Back in the early 1990s, my environmentalist side was just being kindled. I had just started recycling, no easy feat as it was well before blue box years. I was living in Winnipeg at the time and my garden consisted of a few pots of pansies on my balcony. I came across my “environment” file from those years in my on-going excavation of the past. A Maclean’s magazine dated September 1990, contained a special report on the environment with articles on how the average Canadian family pollutes the environment and steps they can take to help. There are case studies on forest company MacMillan Bloedel and Petro-Canada, profiles of activists trying to save rivers and whales and even one on an organic farmer. There are big ads from Alcan and the Pulp and Paper Industry. On the front cover is a picture of a very young Bob Rae with very large glasses under the headline: “Shock Waves.” Rae had just become premier of Ontario, the province’s first ever NDP government.
Also in the file, I found three Winnipeg Sun articles by David Suzuki. The headlines read: “We must make cities liveable,” “We must learn to see through a child’s eyes,” “We’re using far too much;” all pleas for ecological sustainability, whether he was speaking about social disconnection, reducing our oil consumption, or conserving our resources. There’s also a Vancouver Sun article (July 10, 1993) on his daughter Severn Cullis Suzuki, just 13 years old and in high demand as a speaker following her debut at the Earth Summit in Rio in June of 1992.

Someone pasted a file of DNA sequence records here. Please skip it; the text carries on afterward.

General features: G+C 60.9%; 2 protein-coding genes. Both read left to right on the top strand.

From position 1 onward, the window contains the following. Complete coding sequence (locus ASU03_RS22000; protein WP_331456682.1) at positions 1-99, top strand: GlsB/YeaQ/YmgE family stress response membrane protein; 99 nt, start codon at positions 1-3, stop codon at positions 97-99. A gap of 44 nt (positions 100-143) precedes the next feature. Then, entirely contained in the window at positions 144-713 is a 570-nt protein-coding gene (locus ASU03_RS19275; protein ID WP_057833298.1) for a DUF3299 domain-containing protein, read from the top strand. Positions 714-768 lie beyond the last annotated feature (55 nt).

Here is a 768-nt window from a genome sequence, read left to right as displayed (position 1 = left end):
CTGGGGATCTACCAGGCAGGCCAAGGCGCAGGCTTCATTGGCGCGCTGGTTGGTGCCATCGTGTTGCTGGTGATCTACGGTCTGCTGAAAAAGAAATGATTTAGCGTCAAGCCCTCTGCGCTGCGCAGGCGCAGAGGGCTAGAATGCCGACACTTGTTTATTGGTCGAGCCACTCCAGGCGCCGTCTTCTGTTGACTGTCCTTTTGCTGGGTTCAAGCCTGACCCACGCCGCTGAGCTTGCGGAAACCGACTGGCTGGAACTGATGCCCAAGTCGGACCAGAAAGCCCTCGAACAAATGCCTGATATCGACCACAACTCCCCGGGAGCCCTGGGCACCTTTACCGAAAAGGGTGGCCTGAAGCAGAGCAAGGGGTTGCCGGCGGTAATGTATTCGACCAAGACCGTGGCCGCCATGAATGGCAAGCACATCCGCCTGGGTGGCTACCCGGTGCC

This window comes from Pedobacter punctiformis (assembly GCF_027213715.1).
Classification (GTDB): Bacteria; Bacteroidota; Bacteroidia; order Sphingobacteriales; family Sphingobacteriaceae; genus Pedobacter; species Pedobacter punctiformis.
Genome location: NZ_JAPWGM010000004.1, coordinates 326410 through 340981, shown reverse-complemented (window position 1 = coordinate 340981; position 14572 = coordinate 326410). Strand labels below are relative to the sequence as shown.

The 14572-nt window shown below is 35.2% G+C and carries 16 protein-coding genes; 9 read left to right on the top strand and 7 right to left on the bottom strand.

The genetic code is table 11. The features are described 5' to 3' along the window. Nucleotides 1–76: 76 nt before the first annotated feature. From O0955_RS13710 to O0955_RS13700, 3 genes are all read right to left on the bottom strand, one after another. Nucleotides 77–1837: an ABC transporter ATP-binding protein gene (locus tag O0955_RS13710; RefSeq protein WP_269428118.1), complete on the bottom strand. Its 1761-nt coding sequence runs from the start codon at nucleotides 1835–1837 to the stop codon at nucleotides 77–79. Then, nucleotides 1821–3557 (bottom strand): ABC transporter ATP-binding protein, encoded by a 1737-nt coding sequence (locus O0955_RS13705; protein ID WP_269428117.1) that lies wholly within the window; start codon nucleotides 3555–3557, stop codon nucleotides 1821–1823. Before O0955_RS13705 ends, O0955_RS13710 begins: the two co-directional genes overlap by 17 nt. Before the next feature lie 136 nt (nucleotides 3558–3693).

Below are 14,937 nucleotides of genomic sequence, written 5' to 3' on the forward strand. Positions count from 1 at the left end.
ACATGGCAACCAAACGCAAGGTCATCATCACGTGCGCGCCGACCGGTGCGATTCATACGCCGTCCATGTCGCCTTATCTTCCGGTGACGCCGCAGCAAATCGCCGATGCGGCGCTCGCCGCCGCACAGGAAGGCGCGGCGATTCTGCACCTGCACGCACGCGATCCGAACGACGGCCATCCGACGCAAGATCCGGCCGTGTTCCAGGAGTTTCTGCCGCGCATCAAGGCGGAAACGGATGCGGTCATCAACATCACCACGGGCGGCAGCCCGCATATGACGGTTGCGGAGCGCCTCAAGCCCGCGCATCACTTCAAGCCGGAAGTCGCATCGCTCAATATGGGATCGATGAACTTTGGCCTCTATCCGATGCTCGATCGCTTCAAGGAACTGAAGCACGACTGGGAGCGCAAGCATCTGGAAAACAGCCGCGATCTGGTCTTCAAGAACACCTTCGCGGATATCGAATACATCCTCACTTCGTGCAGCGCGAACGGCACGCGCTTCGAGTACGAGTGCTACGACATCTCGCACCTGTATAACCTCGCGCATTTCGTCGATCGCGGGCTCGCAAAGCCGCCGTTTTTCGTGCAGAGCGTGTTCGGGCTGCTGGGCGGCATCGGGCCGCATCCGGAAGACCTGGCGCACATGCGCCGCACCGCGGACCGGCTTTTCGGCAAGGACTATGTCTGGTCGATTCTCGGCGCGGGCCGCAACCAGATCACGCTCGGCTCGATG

There were several articles on the Earth Summit, short for the UN Conference on Environment and Development. In People magazine (Aug 8/92), Maurice Strong, secretary-general of the Summit was quoted as saying, “To survive, we’ll have to change a world dominated by greed, competition and materialism.” One hundred world leaders would attend this largest meeting ever on the environment. Over twelve days they would tackle seven issues: global warming, technology transfer (to cleaner energy), forest protection, ocean pollution, sustainable development, preservation of species, and population control. In the Vancouver Sun (Sat May 30, 1992) – I was back living in Vancouver now – a journalist said, “The world is awash in special-interest catastrophes, but the environment is bigger than any of them, because no matter what your cause – Kurdish independence or the Triple-E Senate or the underclass – it won’t matter if the environment collapses, taking the world’s economy with it.”
Twenty years after the summit, and our federal government has now withdrawn from the Kyoto Protocol, is in the process of gutting environmental regulations, slashing programs and funding that will help sustain our national and global ecosystem.
Today I spent the morning at my community garden work party. Perhaps if I just focus on my own environmental progress over 20 years, I will feel like celebrating. Happy Earth Day everyone!